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FAA puts Clay Lacy SMS programme in top two per cent
Clay Lacy Aviation has exceeded FAA requirements because it recognises the importance and benefits of having a holistic, organisational approach to safety operations.
David Lamb holds the certificate presented by the FAA.
Read this story in our April 2023 printed issue.

The safety management system (SMS) of aircraft management, charter, maintenance and FBO services provider Clay Lacy Aviation has been validated and recognised by the Federal Aviation Administration to meet the new standards of the FAA SMS Voluntary Program.

The validation places Clay Lacy in the top two per cent of Part 135 operators in the United States that have completed this process and developed a culture of safety promotion. The FAA SMS Voluntary Program (SMSVP) attests that the company's SMS also meets the International Civil Aviation Organisation's (ICAO) requirements.

“Clay Lacy has a commitment and priority to safety, continuous improvement and enhancing our safety culture to be proactive and predictive to address problems before they occur,” says chief operating officer David Lamb. “We are going above and beyond what the FAA is requiring because we recognise the importance and benefits of having a holistic, organisational approach to safety operations.”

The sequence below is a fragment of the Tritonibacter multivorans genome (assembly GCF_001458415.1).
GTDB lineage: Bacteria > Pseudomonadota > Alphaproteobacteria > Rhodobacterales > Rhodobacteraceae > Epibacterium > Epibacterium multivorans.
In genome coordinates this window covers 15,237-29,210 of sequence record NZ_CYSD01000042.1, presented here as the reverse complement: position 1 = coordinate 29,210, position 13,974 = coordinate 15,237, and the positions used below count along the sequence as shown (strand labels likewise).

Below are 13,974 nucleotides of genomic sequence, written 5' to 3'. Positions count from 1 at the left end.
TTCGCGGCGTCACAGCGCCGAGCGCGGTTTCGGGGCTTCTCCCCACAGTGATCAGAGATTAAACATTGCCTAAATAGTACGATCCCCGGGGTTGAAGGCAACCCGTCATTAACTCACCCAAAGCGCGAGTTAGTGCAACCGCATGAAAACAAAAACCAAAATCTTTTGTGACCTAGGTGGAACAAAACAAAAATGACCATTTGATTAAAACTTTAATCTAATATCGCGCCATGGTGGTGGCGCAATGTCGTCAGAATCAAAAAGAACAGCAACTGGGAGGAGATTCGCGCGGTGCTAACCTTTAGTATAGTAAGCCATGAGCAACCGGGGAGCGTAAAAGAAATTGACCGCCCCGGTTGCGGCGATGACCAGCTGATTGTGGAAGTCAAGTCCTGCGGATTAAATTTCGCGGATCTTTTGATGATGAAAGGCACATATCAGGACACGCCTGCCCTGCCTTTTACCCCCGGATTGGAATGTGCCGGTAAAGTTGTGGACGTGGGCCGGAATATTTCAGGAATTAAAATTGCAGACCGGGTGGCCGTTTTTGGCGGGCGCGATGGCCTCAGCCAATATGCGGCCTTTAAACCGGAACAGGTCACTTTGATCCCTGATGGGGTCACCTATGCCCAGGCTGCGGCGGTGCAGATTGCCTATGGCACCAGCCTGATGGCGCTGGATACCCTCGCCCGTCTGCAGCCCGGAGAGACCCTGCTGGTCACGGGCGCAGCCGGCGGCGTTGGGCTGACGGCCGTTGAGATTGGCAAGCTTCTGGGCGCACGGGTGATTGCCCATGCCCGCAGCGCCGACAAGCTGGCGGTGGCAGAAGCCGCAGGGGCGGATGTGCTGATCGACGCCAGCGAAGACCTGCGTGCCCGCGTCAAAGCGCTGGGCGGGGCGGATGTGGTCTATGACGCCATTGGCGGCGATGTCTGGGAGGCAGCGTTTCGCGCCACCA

Clay Lacy's SMS touches all components of operations, including aircraft management and maintenance, charter operations and its FBO services. Its team began work to expand existing SMS to the FAA SMSVP standards about two years ago, engaging with the FAA throughout to share knowledge and implement better systems. The SMS implementation is part of Clay Lacy's Continuous Improvement Program (CIP) where the company fosters company-wide contribution and a systematic review and implementation process to benefit both external and internal stakeholders.

The FAA SMSVP consists of four safety components: policy, risk management, assurance and promotion. The company has aligned its processes, communications and risk assessments to meet and exceed all components. The SMS implementation mandate gives operators 24 months to meet the requirements Clay Lacy has already exceeded.

One practical example of the new SMS was in identifying and assessing a potential hazard on thermal runaway events for batteries during flight. Clay Lacy aircraft are now equipped with thermal runaway bags, and flight crews have been trained in case of this rare incident. Outside of equipment and materials, Clay Lacy has instituted a risk assessment and management process throughout its operations, including within accounting and computer systems. It has developed a standard operating procedure at every level.

“We know that this is something that's more important than checking a box,” Lamb adds. “Our culture is one of leadership and doing the right thing on a daily basis. While this is an important milestone, we know that our work to improve is never completed.”

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